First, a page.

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Ylva Lekberg exposes the fascinating world of soil ecology.

Did you know that up to 16,000 invertebrates support your feet when you take a step in a mature forest? Did you know that the smell of soil is due to actinomycetes? One cup of forest soil can hold as many bacteria as there are people on Earth and hundreds of miles of fungal hyphae. Come learn more about the functions and interactions of the creatures that inhabit our soils this Wednesday (February 27th) at 7 pm at the Montana Natural History Center in Missoula. Ylva will discuss indicators of healthy soil ecosystems, the ways to maintain them, and the beauty of ectomycorrhizal fungi from her backyard!

Ectomycorrhizal fungi colonize a small pine seedling

Above: Ectomycorrhizal fungi colonize a small pine seedling. The plant gives carbon to the fungus and receives nutrients in return. The white hyphal tissue shows the increased surface uptake area provided by the fungus. Fungi form symbioses with about 90% of all plants, including many garden plants like tomatoes, onions and corn. Photo credit: Aberdeen Mycorrhiza Research Group

About the Author

Ylva Lekberg

Ylva graduated from the Swedish University of Agricultural Sciences with a M.Sc. in Biology and Horticulture in 1996 and a Ph.D. in Ecology from Penn State University in 2004. She received the Alumni Association Dissertation Award for her work in agroecology and subsistence farming in Sub-Saharan Africa. Post-doctoral positions at Montana State University and later at Copenhagen University as a Marie Curie Fellow allowed her to explore the role of arbuscular mycorrhiza, a root-fungus symbiosis, for geothermal plants in Yellowstone National Park and coastal grasslands in Denmark. Her research has been published in international journals such as Nature Communications, Ecology Letters, and New Phytologist.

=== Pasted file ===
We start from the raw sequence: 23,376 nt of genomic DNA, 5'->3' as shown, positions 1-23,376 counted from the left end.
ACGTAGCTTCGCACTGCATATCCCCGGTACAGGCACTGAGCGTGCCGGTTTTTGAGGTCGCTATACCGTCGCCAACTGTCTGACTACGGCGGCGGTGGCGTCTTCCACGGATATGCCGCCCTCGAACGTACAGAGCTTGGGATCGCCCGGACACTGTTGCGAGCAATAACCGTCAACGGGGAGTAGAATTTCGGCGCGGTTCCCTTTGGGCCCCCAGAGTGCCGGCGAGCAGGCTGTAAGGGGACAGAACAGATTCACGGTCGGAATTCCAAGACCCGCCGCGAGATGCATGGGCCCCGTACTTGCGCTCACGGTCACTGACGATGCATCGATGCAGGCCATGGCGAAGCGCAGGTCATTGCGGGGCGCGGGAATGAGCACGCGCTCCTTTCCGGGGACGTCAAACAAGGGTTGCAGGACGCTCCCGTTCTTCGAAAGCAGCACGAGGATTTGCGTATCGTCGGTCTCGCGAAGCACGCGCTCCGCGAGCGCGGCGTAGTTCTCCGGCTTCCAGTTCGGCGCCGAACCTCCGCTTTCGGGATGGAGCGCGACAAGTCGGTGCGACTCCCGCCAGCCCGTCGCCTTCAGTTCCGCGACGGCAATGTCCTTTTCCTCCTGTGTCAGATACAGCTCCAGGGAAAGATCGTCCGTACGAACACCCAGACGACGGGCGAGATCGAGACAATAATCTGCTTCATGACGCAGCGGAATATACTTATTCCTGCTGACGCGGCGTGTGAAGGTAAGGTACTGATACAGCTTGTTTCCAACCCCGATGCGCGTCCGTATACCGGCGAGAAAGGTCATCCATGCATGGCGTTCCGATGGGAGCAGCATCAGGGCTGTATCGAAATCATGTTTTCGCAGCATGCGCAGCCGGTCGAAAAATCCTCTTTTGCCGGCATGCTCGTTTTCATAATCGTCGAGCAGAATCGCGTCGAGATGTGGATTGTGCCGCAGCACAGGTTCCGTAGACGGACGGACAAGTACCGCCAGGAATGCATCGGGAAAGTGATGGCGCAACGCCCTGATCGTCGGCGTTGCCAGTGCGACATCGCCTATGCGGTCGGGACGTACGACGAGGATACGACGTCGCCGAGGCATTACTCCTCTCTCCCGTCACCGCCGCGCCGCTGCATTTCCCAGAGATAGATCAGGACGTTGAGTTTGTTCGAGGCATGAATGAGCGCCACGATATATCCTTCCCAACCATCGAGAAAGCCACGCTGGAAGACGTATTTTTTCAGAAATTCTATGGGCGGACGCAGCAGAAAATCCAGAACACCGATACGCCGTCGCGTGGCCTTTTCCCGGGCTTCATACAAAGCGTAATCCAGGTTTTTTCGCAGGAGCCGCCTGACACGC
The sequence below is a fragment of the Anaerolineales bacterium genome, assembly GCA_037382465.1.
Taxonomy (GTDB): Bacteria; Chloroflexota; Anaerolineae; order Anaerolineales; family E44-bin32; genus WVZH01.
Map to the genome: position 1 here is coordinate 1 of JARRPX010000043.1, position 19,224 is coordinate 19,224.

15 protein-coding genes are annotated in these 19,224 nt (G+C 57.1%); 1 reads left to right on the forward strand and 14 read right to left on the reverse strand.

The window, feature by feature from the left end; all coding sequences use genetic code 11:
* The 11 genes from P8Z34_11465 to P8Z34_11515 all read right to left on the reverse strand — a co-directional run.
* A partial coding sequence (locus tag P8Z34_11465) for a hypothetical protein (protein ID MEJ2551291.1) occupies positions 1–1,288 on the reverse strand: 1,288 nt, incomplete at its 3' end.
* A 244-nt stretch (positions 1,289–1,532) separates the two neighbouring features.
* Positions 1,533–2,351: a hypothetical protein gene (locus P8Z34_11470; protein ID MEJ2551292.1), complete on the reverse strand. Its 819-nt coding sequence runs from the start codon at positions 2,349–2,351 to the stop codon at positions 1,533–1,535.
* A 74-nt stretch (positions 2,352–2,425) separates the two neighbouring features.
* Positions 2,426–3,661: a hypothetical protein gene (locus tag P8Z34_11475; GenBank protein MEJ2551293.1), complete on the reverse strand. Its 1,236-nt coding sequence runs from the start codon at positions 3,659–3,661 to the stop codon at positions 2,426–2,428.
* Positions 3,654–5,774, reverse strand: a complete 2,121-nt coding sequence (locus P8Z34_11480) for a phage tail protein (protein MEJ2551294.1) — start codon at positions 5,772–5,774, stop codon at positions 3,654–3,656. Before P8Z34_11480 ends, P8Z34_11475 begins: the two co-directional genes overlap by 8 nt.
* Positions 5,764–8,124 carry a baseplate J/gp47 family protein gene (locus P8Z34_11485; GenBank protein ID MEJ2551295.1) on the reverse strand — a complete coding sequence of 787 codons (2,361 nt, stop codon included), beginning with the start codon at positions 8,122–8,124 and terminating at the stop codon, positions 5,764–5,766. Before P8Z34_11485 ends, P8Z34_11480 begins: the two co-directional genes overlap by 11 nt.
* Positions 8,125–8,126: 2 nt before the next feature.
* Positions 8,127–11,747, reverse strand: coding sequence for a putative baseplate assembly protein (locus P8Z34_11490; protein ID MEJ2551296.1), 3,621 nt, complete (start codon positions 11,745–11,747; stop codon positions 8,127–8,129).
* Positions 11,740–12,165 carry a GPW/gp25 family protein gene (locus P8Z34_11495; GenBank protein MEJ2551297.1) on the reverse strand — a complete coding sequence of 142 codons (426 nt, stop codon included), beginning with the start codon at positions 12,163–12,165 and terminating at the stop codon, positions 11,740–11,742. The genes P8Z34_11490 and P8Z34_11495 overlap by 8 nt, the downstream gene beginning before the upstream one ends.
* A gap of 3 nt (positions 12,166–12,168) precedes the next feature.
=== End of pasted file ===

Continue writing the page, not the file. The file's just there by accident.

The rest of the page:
Ylva joined MPG Ranch in 2010. Since then, she has explored how invasive plants common to western Montana, including spotted knapweed (Centaurea stoebe), leafy spurge (Euphorbia esula) and cheatgrass (Bromus tectorum), influence soil microbial community composition and function, and how this in turn may affect invasive success. A lot of her research also focuses on the AM symbiosis in terms of community ecology and physiology. A current project addresses how exchange ratios in this symbiosis may differ among co-occurring plants and depend on soil nutrient availabilities. She uses surveys, field and greenhouse experiments, and literature approaches such as meta-analyses to address questions. To learn more about research and publications from Ylva and her group, see CV below and the Soils, Plants and Invasion section.

In addition to her work at MPG Ranch, Ylva is an adjunct professor at University of Montana at the Department of Ecosystem and Conservation Sciences.